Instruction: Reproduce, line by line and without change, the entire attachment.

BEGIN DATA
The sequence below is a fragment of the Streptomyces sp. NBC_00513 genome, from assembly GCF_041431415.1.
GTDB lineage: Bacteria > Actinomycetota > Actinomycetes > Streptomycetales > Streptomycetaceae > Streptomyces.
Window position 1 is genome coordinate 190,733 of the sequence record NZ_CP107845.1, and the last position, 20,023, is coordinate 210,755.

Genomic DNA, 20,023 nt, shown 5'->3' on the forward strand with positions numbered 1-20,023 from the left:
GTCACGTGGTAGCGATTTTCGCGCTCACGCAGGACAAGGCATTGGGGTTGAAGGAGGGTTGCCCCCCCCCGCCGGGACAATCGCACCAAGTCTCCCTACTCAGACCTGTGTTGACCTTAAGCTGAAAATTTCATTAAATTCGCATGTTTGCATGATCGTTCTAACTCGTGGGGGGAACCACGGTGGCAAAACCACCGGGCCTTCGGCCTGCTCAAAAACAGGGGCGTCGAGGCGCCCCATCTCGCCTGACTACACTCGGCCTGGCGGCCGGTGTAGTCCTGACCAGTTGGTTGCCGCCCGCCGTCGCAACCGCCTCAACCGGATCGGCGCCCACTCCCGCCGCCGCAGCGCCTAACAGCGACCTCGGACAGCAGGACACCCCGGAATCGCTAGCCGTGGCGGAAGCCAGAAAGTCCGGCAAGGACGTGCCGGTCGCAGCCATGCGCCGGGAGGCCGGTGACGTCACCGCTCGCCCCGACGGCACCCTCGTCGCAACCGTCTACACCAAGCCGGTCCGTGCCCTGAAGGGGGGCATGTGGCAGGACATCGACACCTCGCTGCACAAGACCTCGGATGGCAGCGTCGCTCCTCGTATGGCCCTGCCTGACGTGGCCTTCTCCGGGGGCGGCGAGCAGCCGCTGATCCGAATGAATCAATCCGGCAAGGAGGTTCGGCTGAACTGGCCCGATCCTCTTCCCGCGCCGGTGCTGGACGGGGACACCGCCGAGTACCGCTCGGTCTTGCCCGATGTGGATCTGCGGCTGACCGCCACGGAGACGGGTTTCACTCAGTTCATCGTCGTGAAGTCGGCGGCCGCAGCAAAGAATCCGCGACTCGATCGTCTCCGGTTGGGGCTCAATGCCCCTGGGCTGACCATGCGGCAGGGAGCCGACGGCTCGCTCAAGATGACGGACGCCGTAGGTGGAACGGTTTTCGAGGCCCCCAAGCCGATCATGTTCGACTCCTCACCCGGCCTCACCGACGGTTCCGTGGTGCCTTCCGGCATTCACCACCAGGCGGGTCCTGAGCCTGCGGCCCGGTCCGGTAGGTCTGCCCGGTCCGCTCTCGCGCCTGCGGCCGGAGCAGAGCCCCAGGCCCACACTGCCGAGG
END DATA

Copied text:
The sequence below is a fragment of the Streptomyces sp. NBC_00513 genome, from assembly GCF_041431415.1.
GTDB lineage: Bacteria > Actinomycetota > Actinomycetes > Streptomycetales > Streptomycetaceae > Streptomyces.
Window position 1 is genome coordinate 190,733 of the sequence record NZ_CP107845.1, and the last position, 20,023, is coordinate 210,755.

Genomic DNA, 20,023 nt, shown 5'->3' on the forward strand with positions numbered 1-20,023 from the left:
GTCACGTGGTAGCGATTTTCGCGCTCACGCAGGACAAGGCATTGGGGTTGAAGGAGGGTTGCCCCCCCCCGCCGGGACAATCGCACCAAGTCTCCCTACTCAGACCTGTGTTGACCTTAAGCTGAAAATTTCATTAAATTCGCATGTTTGCATGATCGTTCTAACTCGTGGGGGGAACCACGGTGGCAAAACCACCGGGCCTTCGGCCTGCTCAAAAACAGGGGCGTCGAGGCGCCCCATCTCGCCTGACTACACTCGGCCTGGCGGCCGGTGTAGTCCTGACCAGTTGGTTGCCGCCCGCCGTCGCAACCGCCTCAACCGGATCGGCGCCCACTCCCGCCGCCGCAGCGCCTAACAGCGACCTCGGACAGCAGGACACCCCGGAATCGCTAGCCGTGGCGGAAGCCAGAAAGTCCGGCAAGGACGTGCCGGTCGCAGCCATGCGCCGGGAGGCCGGTGACGTCACCGCTCGCCCCGACGGCACCCTCGTCGCAACCGTCTACACCAAGCCGGTCCGTGCCCTGAAGGGGGGCATGTGGCAGGACATCGACACCTCGCTGCACAAGACCTCGGATGGCAGCGTCGCTCCTCGTATGGCCCTGCCTGACGTGGCCTTCTCCGGGGGCGGCGAGCAGCCGCTGATCCGAATGAATCAATCCGGCAAGGAGGTTCGGCTGAACTGGCCCGATCCTCTTCCCGCGCCGGTGCTGGACGGGGACACCGCCGAGTACCGCTCGGTCTTGCCCGATGTGGATCTGCGGCTGACCGCCACGGAGACGGGTTTCACTCAGTTCATCGTCGTGAAGTCGGCGGCCGCAGCAAAGAATCCGCGACTCGATCGTCTCCGGTTGGGGCTCAATGCCCCTGGGCTGACCATGCGGCAGGGAGCCGACGGCTCGCTCAAGATGACGGACGCCGTAGGTGGAACGGTTTTCGAGGCCCCCAAGCCGATCATGTTCGACTCCTCACCCGGCCTCACCGACGGTTCCGTGGTGCCTTCCGGCATTCACCACCAGGCGGGTCCTGAGCCTGCGGCCCGGTCCGGTAGGTCTGCCCGGTCCGCTCTCGCGCCTGCGGCCGGAGCAGAGCCCCAGGCCCACACTGCCGAGG